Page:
“Betsy has worked for years to improve educational opportunities for all children. As secretary, she will be able to implement the new law fixing No Child Left Behind just as Congress wrote it, reversing the trend to a national school board and restoring to states, governors, school boards, teachers, and parents greater responsibility for improving education in their local communities.”

—Sen. Lamar Alexander (R-Tennessee), chairman of the U.S. Senate education committee, via Twitter

“Her selection is a bold statement by the president-elect that he intends to follow through on his campaign promise to make educational choice a centerpiece of his determination to ensure that the children of our nation—all of them—will achieve the American dream.”

—Jeanne Allen, founder and CEO of the Center for Education Reform,via press release

“Betsy DeVos has the opportunity to continue our nation’s upward trajectory by working to ensure that students are given the opportunities they need to succeed academically, and that schools and institutions are responsible for the success of all students.”

—The Education Trust, via press release

“Throughout her career Mrs. DeVos has worked to empower parents and give families strong educational options, so they can do what is best for their child.”

—National Alliance for Public Charter Schools, via press release

“Betsy DeVos has a long and distinguished history championing the right of all parents to choose schools that best ensure their children’s success. Her allegiance is to families, particularly those struggling at the bottom of the economic ladder, not to an outdated public education model that has failed them from one generation to the next.”

—Gov. Jeb Bush, via statement

“Betsy DeVos is a smart, savvy, and passionate champion of educational improvement. I’d like to see an effort to reduce the burdens imposed by outdated and intrusive federal regulation, an attempt to unwind the ideologically fueled edicts handed down by the [education department’s] Office of Civil Rights, and to make it easier for states to use federal funds to expand educational choices for families.”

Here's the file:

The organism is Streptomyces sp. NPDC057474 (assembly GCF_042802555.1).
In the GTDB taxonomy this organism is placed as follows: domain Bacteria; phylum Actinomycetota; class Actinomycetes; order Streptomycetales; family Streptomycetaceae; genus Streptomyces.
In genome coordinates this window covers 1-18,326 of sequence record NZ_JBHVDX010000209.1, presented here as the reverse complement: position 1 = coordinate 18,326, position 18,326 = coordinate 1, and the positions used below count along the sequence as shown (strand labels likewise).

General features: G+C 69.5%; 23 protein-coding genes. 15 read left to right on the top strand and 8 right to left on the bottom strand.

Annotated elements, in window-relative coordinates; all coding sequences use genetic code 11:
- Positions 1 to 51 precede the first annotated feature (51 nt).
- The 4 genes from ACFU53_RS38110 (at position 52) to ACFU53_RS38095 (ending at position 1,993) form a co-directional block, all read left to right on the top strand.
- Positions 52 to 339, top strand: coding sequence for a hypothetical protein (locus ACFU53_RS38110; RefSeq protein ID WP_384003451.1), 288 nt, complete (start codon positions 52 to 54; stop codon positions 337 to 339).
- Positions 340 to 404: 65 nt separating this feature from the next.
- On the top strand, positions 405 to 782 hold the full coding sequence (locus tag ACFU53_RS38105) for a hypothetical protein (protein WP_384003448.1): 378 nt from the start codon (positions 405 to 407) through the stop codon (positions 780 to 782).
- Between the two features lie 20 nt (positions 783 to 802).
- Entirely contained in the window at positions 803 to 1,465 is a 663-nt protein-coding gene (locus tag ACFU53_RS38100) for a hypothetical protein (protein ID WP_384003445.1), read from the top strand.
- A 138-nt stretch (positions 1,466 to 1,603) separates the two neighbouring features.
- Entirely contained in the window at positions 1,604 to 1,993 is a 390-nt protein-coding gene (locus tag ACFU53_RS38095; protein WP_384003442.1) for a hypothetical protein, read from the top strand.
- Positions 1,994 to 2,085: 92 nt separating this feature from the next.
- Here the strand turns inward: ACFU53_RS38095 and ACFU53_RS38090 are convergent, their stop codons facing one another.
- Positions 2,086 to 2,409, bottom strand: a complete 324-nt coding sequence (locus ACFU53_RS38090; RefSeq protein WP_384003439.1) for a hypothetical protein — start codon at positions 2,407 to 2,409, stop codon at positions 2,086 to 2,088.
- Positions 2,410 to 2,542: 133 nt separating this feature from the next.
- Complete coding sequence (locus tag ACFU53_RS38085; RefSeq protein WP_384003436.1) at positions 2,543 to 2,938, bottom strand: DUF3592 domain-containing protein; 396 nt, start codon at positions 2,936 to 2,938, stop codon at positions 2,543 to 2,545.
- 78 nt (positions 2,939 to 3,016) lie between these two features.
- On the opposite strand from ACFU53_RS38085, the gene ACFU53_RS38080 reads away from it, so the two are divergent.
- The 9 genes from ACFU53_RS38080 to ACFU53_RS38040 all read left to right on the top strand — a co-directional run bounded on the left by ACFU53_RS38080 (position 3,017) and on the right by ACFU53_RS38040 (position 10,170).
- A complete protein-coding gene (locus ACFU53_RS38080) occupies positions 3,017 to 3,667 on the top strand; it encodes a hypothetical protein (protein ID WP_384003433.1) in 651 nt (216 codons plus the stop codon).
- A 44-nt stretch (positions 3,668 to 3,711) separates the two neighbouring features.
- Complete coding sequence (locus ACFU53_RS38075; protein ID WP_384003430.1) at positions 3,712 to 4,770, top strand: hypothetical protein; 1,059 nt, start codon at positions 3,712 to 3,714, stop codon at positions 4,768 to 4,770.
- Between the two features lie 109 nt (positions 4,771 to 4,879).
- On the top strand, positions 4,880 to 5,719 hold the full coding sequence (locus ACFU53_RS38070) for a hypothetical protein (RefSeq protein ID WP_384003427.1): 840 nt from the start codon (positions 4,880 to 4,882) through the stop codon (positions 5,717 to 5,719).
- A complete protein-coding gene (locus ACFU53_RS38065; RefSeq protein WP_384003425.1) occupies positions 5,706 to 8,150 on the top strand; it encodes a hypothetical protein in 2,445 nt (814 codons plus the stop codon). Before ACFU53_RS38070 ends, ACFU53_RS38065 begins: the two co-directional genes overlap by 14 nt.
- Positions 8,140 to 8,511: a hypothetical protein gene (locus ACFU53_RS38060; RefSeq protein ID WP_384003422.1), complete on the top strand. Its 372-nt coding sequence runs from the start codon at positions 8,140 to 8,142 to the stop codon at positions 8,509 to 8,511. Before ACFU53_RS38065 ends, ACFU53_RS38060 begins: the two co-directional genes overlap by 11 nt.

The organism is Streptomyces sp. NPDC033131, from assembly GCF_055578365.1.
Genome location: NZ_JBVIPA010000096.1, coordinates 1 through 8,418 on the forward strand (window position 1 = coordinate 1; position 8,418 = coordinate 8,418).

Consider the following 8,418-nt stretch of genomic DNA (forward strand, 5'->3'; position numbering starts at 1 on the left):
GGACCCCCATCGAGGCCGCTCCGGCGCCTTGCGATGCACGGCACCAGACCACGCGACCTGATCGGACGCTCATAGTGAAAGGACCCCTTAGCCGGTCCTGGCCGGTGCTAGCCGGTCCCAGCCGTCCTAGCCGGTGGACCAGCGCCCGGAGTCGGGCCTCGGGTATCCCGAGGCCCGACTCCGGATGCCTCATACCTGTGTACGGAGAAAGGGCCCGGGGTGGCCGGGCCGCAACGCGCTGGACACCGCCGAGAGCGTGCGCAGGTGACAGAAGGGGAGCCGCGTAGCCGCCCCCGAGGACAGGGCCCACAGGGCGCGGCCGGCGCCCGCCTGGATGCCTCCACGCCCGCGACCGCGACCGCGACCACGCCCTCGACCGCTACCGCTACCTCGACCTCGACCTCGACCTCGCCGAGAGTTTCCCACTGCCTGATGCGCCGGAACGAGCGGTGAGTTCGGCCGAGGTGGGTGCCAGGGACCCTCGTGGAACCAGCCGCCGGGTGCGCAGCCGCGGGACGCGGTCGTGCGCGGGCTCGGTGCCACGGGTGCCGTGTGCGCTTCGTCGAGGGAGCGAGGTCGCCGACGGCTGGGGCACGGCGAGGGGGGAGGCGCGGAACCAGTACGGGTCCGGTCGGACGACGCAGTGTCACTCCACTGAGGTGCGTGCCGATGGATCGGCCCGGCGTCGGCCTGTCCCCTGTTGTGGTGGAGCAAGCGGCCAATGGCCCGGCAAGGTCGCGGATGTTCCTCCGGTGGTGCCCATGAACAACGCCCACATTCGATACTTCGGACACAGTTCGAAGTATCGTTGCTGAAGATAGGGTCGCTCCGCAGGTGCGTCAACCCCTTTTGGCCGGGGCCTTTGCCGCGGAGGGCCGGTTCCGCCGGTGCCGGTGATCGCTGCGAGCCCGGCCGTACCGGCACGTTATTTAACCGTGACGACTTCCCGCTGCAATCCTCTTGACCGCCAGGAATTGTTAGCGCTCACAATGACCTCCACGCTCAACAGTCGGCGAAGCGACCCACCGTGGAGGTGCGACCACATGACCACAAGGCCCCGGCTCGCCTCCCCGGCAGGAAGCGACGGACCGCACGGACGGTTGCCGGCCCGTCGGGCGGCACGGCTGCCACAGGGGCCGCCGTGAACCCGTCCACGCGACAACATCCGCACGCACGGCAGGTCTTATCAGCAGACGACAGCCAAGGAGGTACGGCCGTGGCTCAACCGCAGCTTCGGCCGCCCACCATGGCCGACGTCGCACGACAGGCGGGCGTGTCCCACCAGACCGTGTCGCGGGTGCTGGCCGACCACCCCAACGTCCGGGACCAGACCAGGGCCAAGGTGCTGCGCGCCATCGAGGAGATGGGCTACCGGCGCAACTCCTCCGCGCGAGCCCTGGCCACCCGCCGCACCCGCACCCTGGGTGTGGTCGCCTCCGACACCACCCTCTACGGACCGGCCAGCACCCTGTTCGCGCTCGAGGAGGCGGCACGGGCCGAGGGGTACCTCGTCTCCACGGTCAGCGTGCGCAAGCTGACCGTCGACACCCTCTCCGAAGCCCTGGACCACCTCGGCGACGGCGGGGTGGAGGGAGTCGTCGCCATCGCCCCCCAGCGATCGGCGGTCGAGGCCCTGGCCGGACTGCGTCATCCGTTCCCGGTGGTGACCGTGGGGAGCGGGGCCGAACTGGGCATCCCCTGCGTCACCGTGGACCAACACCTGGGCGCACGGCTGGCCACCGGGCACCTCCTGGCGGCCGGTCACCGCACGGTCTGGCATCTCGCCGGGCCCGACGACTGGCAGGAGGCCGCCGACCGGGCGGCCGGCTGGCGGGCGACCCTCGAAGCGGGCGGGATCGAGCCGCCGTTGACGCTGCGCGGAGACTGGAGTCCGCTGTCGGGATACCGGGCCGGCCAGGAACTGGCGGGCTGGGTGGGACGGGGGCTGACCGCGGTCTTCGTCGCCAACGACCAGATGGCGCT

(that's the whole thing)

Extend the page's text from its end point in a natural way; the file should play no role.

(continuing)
—Frederick M. Hess, director of education policy studies at the American Enterprise Institute, via email

“Trump is serious about doing something on school choice. She was one of the first people in ed reform to understand that we weren’t going to beat the teachers unions with op-eds and policy papers. She pushed the private school choice movement to invest in serious political giving much earlier than the mainstream reform groups did, and, so far, with far greater success.”

—Michael J. Petrillo, president of Thomas B. Fordham Institute, via statement

Opposition to DeVos:

“Her efforts over the years have done more to undermine public education than support students. She has consistently pushed a corporate agenda to privatize, de-professionalize and impose cookie-cutter solutions” to education.

—Lily Eskelsen García, NEA president, via statement

“[She] has ardently supported the unlimited, unregulated growth of charter schools in Michigan, elevating for-profit schools with no consideration of the severe harm done to traditional public schools. She’s done this despite overwhelming evidence that proves that charters do no better at educating children than traditional public schools.”

—Kary Moss, executive director of the ACLU of Michigan, via statement

“It’s like putting the fox in charge of the henhouse, and hand feeding it to schoolchildren. DeVos’ agenda is to break the public education system, not educate kids, and replace it with a for-profit model.”

—John Austin, president of Michigan’s education board, via Detroit Free Press

“The president-elect has chosen the most ideological, anti-public education nominee put forward since President Carter created a cabinet-level Department of Education. DeVos has no meaningful experience in the classroom or in our schools. The sum total of her involvement has been spending her family’s wealth in an effort to dismantle public education in Michigan.”

—Randi Weingarten, president of the American Federation of Teachers, via statement

“By nominating a candidate with a proven record of hostility toward public education, Donald Trump is sending a troubling signal about his plans to privatize education from cradle to career, as well as scale back the Department of Education’s resources.”

—Catherine Brown, vice president of education policy at the Center for American Progress, via statement